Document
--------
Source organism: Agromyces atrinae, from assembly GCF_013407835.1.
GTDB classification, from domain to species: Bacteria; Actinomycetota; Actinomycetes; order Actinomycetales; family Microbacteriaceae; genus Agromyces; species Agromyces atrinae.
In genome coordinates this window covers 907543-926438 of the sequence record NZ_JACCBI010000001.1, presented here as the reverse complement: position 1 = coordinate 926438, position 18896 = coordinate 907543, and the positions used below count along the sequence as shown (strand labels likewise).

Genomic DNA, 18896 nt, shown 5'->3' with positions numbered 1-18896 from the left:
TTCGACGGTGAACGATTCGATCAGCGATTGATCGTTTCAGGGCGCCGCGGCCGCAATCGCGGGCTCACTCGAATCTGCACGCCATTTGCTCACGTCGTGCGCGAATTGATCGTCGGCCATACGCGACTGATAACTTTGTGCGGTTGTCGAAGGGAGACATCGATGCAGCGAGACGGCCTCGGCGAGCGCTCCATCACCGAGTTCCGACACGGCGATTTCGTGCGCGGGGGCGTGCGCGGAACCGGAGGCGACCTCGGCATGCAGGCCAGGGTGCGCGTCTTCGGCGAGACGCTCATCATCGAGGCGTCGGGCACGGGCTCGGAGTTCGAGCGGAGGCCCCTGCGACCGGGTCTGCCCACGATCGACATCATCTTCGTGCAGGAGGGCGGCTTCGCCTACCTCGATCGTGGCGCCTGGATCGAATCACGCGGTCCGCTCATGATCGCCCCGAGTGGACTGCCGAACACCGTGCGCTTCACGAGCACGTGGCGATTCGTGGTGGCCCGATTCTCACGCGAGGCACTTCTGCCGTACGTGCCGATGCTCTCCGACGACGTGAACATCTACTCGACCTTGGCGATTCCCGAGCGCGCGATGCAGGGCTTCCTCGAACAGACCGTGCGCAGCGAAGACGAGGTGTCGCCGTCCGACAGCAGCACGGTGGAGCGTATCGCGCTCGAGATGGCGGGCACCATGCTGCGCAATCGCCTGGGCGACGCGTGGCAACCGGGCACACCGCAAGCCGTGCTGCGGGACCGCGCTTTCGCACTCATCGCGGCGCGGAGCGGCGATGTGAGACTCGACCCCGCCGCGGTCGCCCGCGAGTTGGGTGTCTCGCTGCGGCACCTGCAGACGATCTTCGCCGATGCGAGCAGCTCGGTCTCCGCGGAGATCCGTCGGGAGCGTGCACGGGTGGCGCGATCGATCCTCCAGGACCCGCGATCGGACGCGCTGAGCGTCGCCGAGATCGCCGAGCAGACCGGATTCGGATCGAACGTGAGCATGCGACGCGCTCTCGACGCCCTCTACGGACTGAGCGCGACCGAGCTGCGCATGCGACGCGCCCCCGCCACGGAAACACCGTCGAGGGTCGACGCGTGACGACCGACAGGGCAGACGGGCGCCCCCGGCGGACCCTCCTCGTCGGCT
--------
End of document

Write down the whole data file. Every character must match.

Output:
Source organism: Agromyces atrinae, from assembly GCF_013407835.1.
GTDB classification, from domain to species: Bacteria; Actinomycetota; Actinomycetes; order Actinomycetales; family Microbacteriaceae; genus Agromyces; species Agromyces atrinae.
In genome coordinates this window covers 907543-926438 of the sequence record NZ_JACCBI010000001.1, presented here as the reverse complement: position 1 = coordinate 926438, position 18896 = coordinate 907543, and the positions used below count along the sequence as shown (strand labels likewise).

Genomic DNA, 18896 nt, shown 5'->3' with positions numbered 1-18896 from the left:
TTCGACGGTGAACGATTCGATCAGCGATTGATCGTTTCAGGGCGCCGCGGCCGCAATCGCGGGCTCACTCGAATCTGCACGCCATTTGCTCACGTCGTGCGCGAATTGATCGTCGGCCATACGCGACTGATAACTTTGTGCGGTTGTCGAAGGGAGACATCGATGCAGCGAGACGGCCTCGGCGAGCGCTCCATCACCGAGTTCCGACACGGCGATTTCGTGCGCGGGGGCGTGCGCGGAACCGGAGGCGACCTCGGCATGCAGGCCAGGGTGCGCGTCTTCGGCGAGACGCTCATCATCGAGGCGTCGGGCACGGGCTCGGAGTTCGAGCGGAGGCCCCTGCGACCGGGTCTGCCCACGATCGACATCATCTTCGTGCAGGAGGGCGGCTTCGCCTACCTCGATCGTGGCGCCTGGATCGAATCACGCGGTCCGCTCATGATCGCCCCGAGTGGACTGCCGAACACCGTGCGCTTCACGAGCACGTGGCGATTCGTGGTGGCCCGATTCTCACGCGAGGCACTTCTGCCGTACGTGCCGATGCTCTCCGACGACGTGAACATCTACTCGACCTTGGCGATTCCCGAGCGCGCGATGCAGGGCTTCCTCGAACAGACCGTGCGCAGCGAAGACGAGGTGTCGCCGTCCGACAGCAGCACGGTGGAGCGTATCGCGCTCGAGATGGCGGGCACCATGCTGCGCAATCGCCTGGGCGACGCGTGGCAACCGGGCACACCGCAAGCCGTGCTGCGGGACCGCGCTTTCGCACTCATCGCGGCGCGGAGCGGCGATGTGAGACTCGACCCCGCCGCGGTCGCCCGCGAGTTGGGTGTCTCGCTGCGGCACCTGCAGACGATCTTCGCCGATGCGAGCAGCTCGGTCTCCGCGGAGATCCGTCGGGAGCGTGCACGGGTGGCGCGATCGATCCTCCAGGACCCGCGATCGGACGCGCTGAGCGTCGCCGAGATCGCCGAGCAGACCGGATTCGGATCGAACGTGAGCATGCGACGCGCTCTCGACGCCCTCTACGGACTGAGCGCGACCGAGCTGCGCATGCGACGCGCCCCCGCCACGGAAACACCGTCGAGGGTCGACGCGTGACGACCGACAGGGCAGACGGGCGCCCCCGGCGGACCCTCCTCGTCGGCT